The discontinuity in the temperature curve (Figure 2-3(b)), indicates that at below freezing temperatures the
soil resistivity increased markedly. This undesirable temperature effect can be minimized by burying earth
electrode subsystems below the frost line.
2.4 MEASUREMENT OF SOIL RESISTIVITY.
2.4.1 General. It is not always possible to ascertain with a high degree of certainty the exact type of soil
present at a given site. Soil is typically rather nonhomogeneous; many types will be encountered at most
locations. Even with the aid of borings and test samples and the use of Table 2-3, the resistivity estimate can
easily be off by two or three orders of magnitude. When temperature and moisture variations are added to the
soil type variations, it is evident that estimates based on Table 2-3 are not sufficiently accurate for design
purposes. The only way to accurately determine the resistivity of the soil at a specific location is to measure
2.4.2 Measurement Techniques. The most commonly used field methods for determining soil resistivity employ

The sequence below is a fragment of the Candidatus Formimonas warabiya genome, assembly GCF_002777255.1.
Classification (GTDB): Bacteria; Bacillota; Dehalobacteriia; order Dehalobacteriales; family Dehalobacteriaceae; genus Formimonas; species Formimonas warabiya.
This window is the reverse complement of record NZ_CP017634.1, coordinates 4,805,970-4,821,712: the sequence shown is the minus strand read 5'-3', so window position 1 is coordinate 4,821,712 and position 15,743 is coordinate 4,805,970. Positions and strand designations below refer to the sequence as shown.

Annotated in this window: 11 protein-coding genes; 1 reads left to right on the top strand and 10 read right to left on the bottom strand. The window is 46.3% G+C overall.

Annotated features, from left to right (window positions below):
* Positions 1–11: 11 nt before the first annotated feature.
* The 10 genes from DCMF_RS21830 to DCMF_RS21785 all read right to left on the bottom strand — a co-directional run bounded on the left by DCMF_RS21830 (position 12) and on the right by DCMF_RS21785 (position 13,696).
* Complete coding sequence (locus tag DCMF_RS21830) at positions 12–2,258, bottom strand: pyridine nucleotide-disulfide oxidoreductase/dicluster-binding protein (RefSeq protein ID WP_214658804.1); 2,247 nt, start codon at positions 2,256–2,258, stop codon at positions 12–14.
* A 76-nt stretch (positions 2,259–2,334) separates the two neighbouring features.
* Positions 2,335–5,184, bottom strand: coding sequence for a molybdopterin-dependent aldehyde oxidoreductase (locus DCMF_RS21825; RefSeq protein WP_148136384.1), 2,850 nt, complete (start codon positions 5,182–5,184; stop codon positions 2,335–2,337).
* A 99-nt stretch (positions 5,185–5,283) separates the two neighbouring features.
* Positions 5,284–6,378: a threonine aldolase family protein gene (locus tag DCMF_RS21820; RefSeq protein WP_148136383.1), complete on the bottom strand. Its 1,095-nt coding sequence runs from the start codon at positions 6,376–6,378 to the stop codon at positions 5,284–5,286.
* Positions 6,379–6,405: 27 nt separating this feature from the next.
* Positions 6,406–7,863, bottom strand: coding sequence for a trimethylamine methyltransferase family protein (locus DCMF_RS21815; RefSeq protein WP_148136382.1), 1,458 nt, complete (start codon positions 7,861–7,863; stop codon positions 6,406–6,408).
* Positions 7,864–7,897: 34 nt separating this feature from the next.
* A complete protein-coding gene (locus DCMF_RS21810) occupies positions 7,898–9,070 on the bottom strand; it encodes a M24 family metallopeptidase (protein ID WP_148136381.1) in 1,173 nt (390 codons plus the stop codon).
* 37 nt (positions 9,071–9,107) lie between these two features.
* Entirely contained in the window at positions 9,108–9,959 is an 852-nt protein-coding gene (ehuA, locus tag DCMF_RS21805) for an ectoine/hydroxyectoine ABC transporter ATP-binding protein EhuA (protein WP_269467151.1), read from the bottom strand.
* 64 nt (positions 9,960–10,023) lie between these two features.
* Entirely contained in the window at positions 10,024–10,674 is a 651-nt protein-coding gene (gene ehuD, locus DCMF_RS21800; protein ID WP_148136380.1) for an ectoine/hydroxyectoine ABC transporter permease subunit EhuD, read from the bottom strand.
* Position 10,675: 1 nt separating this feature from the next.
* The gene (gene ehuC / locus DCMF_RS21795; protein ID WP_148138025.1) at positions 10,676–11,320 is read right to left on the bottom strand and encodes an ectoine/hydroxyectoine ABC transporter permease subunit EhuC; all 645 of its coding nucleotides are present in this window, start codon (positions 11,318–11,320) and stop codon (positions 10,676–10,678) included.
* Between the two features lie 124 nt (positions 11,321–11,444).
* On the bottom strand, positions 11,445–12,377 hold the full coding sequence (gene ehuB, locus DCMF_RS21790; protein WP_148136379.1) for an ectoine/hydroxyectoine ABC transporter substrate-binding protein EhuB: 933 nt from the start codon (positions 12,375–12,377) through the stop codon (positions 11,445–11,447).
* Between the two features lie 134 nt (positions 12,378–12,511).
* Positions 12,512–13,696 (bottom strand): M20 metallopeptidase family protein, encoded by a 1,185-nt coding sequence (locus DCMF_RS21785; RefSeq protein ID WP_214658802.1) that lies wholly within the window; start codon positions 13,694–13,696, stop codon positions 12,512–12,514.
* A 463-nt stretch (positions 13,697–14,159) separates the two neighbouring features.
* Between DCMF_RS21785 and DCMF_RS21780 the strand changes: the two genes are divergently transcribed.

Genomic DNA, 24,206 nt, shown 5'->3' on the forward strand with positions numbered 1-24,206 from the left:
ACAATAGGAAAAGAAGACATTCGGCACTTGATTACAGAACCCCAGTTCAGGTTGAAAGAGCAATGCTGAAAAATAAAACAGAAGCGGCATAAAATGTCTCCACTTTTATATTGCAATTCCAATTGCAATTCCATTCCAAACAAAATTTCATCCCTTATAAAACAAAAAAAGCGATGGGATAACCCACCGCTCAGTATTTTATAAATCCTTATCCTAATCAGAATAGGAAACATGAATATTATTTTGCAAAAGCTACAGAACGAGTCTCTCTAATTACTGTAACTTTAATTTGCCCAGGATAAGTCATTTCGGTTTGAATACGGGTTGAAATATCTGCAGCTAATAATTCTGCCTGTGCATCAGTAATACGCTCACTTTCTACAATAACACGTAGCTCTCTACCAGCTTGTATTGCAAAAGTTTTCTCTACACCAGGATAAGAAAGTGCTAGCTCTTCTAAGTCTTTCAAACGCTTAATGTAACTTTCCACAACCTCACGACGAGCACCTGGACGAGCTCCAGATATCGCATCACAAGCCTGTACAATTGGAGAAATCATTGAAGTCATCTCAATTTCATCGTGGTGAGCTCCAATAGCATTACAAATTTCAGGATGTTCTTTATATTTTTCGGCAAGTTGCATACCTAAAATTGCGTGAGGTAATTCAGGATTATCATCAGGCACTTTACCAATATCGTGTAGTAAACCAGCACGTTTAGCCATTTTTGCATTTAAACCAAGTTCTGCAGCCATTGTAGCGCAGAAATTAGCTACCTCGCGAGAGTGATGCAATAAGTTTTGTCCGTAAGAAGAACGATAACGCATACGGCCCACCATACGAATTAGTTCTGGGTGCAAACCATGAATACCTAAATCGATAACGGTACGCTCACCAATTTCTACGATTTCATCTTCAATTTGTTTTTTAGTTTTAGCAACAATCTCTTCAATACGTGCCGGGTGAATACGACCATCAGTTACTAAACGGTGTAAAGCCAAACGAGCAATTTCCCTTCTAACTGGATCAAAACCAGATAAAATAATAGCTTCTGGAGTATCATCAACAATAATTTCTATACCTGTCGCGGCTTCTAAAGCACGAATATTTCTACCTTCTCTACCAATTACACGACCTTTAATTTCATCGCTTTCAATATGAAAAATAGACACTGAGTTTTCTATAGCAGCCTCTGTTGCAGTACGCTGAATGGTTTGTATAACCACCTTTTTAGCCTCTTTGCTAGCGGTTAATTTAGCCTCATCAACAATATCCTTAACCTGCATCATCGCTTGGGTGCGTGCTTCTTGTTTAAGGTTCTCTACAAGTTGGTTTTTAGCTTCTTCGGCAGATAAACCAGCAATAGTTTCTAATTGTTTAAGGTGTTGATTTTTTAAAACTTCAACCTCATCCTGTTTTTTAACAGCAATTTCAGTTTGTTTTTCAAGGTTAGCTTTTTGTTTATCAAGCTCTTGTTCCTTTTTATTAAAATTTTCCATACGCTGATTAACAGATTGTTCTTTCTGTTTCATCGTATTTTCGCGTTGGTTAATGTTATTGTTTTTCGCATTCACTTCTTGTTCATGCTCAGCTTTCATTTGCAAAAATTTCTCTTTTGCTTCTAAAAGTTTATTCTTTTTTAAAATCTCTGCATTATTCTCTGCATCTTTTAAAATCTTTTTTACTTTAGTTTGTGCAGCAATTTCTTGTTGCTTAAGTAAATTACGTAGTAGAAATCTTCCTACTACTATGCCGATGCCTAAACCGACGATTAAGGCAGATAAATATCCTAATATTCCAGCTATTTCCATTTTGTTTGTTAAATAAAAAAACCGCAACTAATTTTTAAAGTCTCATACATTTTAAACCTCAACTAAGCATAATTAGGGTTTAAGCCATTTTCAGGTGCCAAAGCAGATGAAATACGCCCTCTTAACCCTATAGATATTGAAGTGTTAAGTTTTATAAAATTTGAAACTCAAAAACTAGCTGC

the technique of injecting a known current into a given volume of soil, measuring the voltage drop produced by
the current passing through the soil, and then determining the resistivity from a modified form of Equation 2-1.
188.8.131.52 One-Electrode Method. To illustrate the principles of this technique, first visualize a metal
hemisphere buried in the earth as shown in Figure 2-4. In uniform earth, injected current flows radially from
this hemispherical electrode. Equipotential surfaces are established concentric with the electrode and
perpendicular to the radial directions of current flow. (Regardless of the shape of an electrode, it can be
approximated as a hemispherical electrode if viewed from far enough away.) As the current flows from the
hemisphere, the current density decreases with distance from the electrode because the areas of successive
shells become larger and larger. The current density within the earth, at a given distance x from the center of
the electrode is
I = current entering the electrode and
= area of the hemispherical shell with radius x.
At the point x the electric field strength can be obtained from Ohm's law:
is resistivity of material.